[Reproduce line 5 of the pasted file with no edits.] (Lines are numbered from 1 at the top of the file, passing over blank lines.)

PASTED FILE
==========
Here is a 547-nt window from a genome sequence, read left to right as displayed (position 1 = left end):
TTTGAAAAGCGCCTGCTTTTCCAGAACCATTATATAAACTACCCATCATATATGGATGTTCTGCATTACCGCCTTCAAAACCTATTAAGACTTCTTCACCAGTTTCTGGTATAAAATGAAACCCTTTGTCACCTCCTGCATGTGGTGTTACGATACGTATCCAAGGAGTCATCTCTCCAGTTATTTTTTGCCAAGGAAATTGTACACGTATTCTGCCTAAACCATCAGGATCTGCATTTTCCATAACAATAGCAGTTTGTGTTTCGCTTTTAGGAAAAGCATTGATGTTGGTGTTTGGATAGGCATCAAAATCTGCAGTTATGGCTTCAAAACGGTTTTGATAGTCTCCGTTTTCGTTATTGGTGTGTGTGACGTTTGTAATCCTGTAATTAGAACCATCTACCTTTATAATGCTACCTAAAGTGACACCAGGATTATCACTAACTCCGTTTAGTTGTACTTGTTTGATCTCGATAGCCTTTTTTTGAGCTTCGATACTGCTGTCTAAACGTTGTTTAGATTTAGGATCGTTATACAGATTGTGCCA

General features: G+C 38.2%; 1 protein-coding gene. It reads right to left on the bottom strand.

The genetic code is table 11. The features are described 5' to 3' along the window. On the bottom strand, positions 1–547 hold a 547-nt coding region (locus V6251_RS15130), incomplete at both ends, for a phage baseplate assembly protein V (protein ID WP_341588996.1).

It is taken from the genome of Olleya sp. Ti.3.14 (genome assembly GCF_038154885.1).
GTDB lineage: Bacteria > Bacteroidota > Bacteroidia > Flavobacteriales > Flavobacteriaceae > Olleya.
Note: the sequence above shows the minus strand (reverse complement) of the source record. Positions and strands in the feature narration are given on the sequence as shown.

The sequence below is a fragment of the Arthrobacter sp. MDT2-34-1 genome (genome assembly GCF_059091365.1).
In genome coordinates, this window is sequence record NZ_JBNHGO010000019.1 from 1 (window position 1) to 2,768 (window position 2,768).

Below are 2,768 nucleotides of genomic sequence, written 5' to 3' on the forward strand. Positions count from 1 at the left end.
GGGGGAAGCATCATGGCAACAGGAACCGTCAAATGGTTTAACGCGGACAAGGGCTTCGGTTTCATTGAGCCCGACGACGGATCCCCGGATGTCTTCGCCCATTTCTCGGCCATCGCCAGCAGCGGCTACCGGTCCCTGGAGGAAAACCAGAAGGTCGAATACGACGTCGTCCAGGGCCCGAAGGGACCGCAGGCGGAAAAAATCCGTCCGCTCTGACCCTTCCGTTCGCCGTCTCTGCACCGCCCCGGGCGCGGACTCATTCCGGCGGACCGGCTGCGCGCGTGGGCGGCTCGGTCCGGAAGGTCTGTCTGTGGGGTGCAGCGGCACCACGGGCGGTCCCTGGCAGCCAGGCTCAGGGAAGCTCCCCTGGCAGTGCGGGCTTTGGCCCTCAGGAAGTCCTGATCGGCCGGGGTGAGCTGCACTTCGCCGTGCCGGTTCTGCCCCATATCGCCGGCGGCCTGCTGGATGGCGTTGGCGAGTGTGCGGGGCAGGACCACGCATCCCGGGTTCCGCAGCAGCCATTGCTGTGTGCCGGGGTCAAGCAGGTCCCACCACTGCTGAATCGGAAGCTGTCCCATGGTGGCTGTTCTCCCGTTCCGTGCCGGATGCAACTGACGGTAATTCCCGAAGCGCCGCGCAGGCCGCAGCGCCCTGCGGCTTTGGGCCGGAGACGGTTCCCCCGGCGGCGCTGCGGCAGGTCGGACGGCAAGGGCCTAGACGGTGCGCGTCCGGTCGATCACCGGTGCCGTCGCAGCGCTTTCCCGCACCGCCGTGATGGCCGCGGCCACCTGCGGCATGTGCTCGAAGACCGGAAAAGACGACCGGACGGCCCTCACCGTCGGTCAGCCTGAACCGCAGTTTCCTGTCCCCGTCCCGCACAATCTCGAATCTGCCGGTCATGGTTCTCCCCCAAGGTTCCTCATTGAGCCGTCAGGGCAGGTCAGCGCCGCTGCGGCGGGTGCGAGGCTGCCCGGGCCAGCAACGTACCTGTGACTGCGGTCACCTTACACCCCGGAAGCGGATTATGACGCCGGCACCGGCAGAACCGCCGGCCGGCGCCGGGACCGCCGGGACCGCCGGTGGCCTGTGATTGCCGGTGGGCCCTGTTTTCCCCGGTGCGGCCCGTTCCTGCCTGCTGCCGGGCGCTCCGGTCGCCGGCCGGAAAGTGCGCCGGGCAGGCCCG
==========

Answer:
It is taken from the genome of Olleya sp. Ti.3.14 (genome assembly GCF_038154885.1).